Navy Vietnam Veteran Richard Cox
What makes Richard Cox a true American hero? After reading about his twenty years of military experience, his determination to make a difference regarding veteran challenges, and watching the following video, you will agree. “Richard is a strong, silent man who is very dedicated to veterans, and their causes.” This comment came from Judy Atencio. Ms. Atencio, is an advocate for veterans and also an associate member of VVA Chapter 1071. She has witnessed his tenacity for veterans time and time again, while being part of various veteran issues with VVA Chapter 1071. For example, recently, important headway has been made with, The Toxic Exposure Research Act of 2015, currently in Congress. Without active veteran commitment with veterans like Richard Cox, there is no face to the cause. His leadership, has helped bring positive results.
Vietnam Veteran Richard Cox, WWII Veteran William Taylor & Iraq Veteran Luis Carlos Montalvan
As a seasoned veteran, Richard Cox brought a wealth of experience to Vietnam Veterans of America, serving first as Vice-President, and four years as President of Chapter 1071. He traveled countless times to Washington DC to be part of the discovery process regarding Agent Orange. In doing so, he helped our exposed veterans receive the benefits they deserved. He has also been involved with bringing attention to the hazards of burn pits, first noticed with our younger veterans from Iraq.
Here is a recapped account of Richard’s military history in his own words:
“I am a third generation native of Colorado, born and raised in Denver. I joined the navy four months after my 17th birthday in April 1958, and went through basic training in San Diego, CA.
I was assigned to the U.S.S. Rainer AE-5, an ammunition ship home ported in Port Chicago, CA. I was on what they called a minority cruise and was discharged just before my 21st birthday on the 8th of January 1962.
I reported to my Reserve Unit, and re-enlisted on the 22nd of August in 1962. At that time I was sent toTreasure Island, CA and was assigned to the U.S.S. Rehoboth AGS-50, a geological survey ship. On March 1st, I was transferred to the U.S.S. Manatee AO-58, a Fleet Oilier, home ported in Long Beach, CA.
May 1964: Transferred to the U.S.S. Impervious MSO-449, an Ocean Going Minesweeper in Long Beach, CA.
July 1965: Transferred to the U.S.S. Woodpecker MSC- 209, a Coastal Minesweeper, home ported in Sasebo, Japan.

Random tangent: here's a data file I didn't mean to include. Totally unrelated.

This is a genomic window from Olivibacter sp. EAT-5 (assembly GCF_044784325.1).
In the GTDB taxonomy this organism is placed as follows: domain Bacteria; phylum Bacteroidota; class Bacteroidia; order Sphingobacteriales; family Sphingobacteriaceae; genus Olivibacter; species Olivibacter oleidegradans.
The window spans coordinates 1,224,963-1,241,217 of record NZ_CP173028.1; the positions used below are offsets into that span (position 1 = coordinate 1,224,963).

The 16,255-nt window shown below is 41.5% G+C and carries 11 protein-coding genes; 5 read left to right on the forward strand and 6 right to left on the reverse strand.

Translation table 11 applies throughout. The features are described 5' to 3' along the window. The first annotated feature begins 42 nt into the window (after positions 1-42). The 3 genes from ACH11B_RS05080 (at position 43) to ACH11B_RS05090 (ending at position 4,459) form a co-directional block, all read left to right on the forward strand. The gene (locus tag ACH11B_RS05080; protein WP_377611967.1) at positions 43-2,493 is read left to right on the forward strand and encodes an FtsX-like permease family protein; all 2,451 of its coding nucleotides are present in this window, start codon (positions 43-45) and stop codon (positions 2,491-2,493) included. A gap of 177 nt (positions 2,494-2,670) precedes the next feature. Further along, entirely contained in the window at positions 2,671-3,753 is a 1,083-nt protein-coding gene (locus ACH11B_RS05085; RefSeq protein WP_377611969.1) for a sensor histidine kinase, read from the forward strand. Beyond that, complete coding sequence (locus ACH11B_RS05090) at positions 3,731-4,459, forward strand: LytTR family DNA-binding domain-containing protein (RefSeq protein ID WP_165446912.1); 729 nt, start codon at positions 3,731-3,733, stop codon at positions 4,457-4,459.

April 6, 1967: Transferred to the Amphibious Base at Coronado, CA., for Swift Boat Training. On the 21st of June, I reported to Coastal Division 11 in Vietnam.
June 1968: Assigned to Instructor School at San Diego, CA for training, then assigned to Mare Island, CA as a Riverine Warfare Instructor.
August 1971: Transferred to the U.S.S. Samuel Gompers AD-37, a Destroyer Tender, home ported in San Diego, CA. On the 21st of Dec 1973, I was assigned to Race Relations Training at Patrick Air Force Base in FL, then to the Navy Race Relations School at Memphis, TN.
May 1974: Assigned to the U.S.S. Dixie AD-14, a Destroyer Tender in San Diego, CA, as a Race Relations Program Specialist. In July of 1975, transferred to the Navy Recruiting Orientation Training at San Diego, CA. In September 1975, I reported to the Naval Recruiting District in Detroit, MI.
On the 3rd of April 1978, I retired from the Navy after 20 years, and was transferred to the Fleet Reserves, and returned to my hometown of Denver Colorado.”
Dan Dietz and Richard Cox at the 2015 West Metro Veteran Fair. (Mark your calendar for this year’s fair on September 20, 2016 at Lakewood’s Elks Club 1777).
Asking friend and fellow veteran advocate Dan Dietz for a quote regarding Richard, Dan was quick and to the point. “He was a great president of our organization, a true and caring leader. He is and continues to be an inspiration, a wonderful man, and I love him dearly.”
Vietnam Veteran Richard Cox, like most Vietnam Vets, did not come home to a hero’s welcome. He strongly believes in the Vietnam Veterans of America’s motto. “Never again will one generation of veterans abandon another.”
We thank you, Richard Cox, for shining a light on veteran issues, and THANK YOU, SIR, for your service!
The City of Arvada’s Media team, Wendy Brockman, Rick Assumus & Damon Parrish, created the following video of Richard Cox in 2012. Length 3:36.